I’m delighted to have permission to post my long review of Jeremy Naydler’s book published in the Temenos Academy Review 2019.
In the Shadow of the Machine: The Prehistory of the Computer and the Evolution of Consciousness by Jeremy Naydler. Forest Row: Temple Lodge, 2018. 376 pp. £22.50.
The question of what is unravelling in our times – be that environmentally, politically or spiritually – is pressing. Jeremy Naydler’s answer in this fascinating, wide-ranging, extensively researched and highly readable history of the rise of the machine might be summarised in this way: we have renounced close contact with the deities and intelligences that previously orientated humanity’s understanding of itself and the cosmos.
It is a loss of sight and light that has created a vacuum of meaning, filled by an infatuation with technology and reason. Both technology and reason existed before the modern period, of course, and in remarkably sophisticated forms. But the difference today is that they have ceased to operate in ways that unveil the divine domains that enlightened our forebears. It is the fundamental nature of this shift that Naydler brings out so strongly. He does not just tell the story of technological advance and the development of machines but achieves the more profound goal of illuminating the modifications to human experience and vision required to bring that about.
The book is a portrait of the mindset that places its hopes and longings in the idea of machines, which is the context in which we now live and move and have our being. Naydler insists that it is vital to have as full a feel for it as possible. If you are worried about it, Ludditism is not sufficient. Ignorance is not bliss. We must gain an understanding of the extent of the contemporary worldview if we are to perceive its edges and limitations.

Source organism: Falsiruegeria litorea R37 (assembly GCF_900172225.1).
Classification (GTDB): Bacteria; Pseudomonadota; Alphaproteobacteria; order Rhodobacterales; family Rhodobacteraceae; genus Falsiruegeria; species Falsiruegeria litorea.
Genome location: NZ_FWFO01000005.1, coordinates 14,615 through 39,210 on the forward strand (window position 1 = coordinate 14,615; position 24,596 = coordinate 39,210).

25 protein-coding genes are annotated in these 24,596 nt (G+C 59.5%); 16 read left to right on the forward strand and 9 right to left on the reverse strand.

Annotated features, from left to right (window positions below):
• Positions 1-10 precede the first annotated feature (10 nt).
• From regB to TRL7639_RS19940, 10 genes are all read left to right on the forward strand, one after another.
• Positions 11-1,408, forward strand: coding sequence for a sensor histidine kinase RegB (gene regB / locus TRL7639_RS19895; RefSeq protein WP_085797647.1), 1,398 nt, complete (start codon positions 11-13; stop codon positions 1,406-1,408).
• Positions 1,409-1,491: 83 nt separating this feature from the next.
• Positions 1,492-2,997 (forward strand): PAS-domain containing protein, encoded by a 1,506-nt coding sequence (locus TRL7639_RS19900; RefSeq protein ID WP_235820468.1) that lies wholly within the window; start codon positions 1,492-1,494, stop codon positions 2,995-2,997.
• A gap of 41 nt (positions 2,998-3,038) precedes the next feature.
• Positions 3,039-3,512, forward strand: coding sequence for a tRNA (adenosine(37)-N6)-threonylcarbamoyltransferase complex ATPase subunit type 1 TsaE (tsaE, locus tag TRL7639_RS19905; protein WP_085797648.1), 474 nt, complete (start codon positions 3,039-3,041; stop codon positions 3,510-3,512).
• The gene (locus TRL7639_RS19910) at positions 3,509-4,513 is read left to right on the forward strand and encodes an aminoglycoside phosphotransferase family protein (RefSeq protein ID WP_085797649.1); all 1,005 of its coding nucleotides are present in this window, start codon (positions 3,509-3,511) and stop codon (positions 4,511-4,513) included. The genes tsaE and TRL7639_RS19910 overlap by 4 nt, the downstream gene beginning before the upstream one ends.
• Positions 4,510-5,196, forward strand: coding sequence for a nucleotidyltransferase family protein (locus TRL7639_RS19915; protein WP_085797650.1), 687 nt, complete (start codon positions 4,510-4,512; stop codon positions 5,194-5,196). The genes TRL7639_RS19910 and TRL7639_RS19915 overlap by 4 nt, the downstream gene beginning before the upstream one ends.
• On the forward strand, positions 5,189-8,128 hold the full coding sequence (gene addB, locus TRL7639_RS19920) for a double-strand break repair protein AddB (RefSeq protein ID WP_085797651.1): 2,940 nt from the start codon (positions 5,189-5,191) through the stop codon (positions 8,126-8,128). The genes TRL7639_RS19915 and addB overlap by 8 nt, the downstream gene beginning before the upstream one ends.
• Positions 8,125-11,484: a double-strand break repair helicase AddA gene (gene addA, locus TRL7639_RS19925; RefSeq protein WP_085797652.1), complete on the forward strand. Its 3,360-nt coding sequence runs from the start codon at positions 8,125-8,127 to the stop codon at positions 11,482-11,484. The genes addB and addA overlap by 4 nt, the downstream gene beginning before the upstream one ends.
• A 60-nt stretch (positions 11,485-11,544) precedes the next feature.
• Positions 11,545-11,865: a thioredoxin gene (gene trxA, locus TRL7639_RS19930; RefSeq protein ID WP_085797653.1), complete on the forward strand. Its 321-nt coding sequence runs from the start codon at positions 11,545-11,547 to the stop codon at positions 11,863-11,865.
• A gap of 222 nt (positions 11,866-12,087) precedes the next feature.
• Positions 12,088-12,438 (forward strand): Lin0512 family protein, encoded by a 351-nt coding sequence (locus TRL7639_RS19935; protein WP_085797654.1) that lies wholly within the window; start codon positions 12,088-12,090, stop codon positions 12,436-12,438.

He begins in deep antiquity with a subject he has studied in previous books, the participative consciousness found in ancient Egypt. He highlights its qualities by drawing arresting contrasts with ancient Mesopotamia. For example, in the latter region, between the Tigris and Euphrates, levers were used to lift water out of lakes and rivers for a thousand years before they were adopted by the people living alongside the Nile. The Egyptians must have known about the shaduf, as it is called, as they must have also known about another piece of technology based on the same principles, the wheel. And yet, they resisted them. The reason seems to have been a fear that these devices would inveigle themselves into the relationship ancient Egyptians enjoyed with the living deity of the Nile’s life-giving flow.
The nature of electricity is another crucial theme in Naydler’s book and, again, he traces attitudes towards it back to ancient peoples. They handled thunder, lightning and the fiery spirit of these phenomena with immense caution. It was a central concern of the mystery rites of the times, the initiate learning to approach the underworld gods of electricity with understanding and awareness, perhaps so as to gain an awareness of how light and life could prevail against them. The aim was to share inwardly in electricity’s nature, not merely observe, control and use it, as has become the habit now.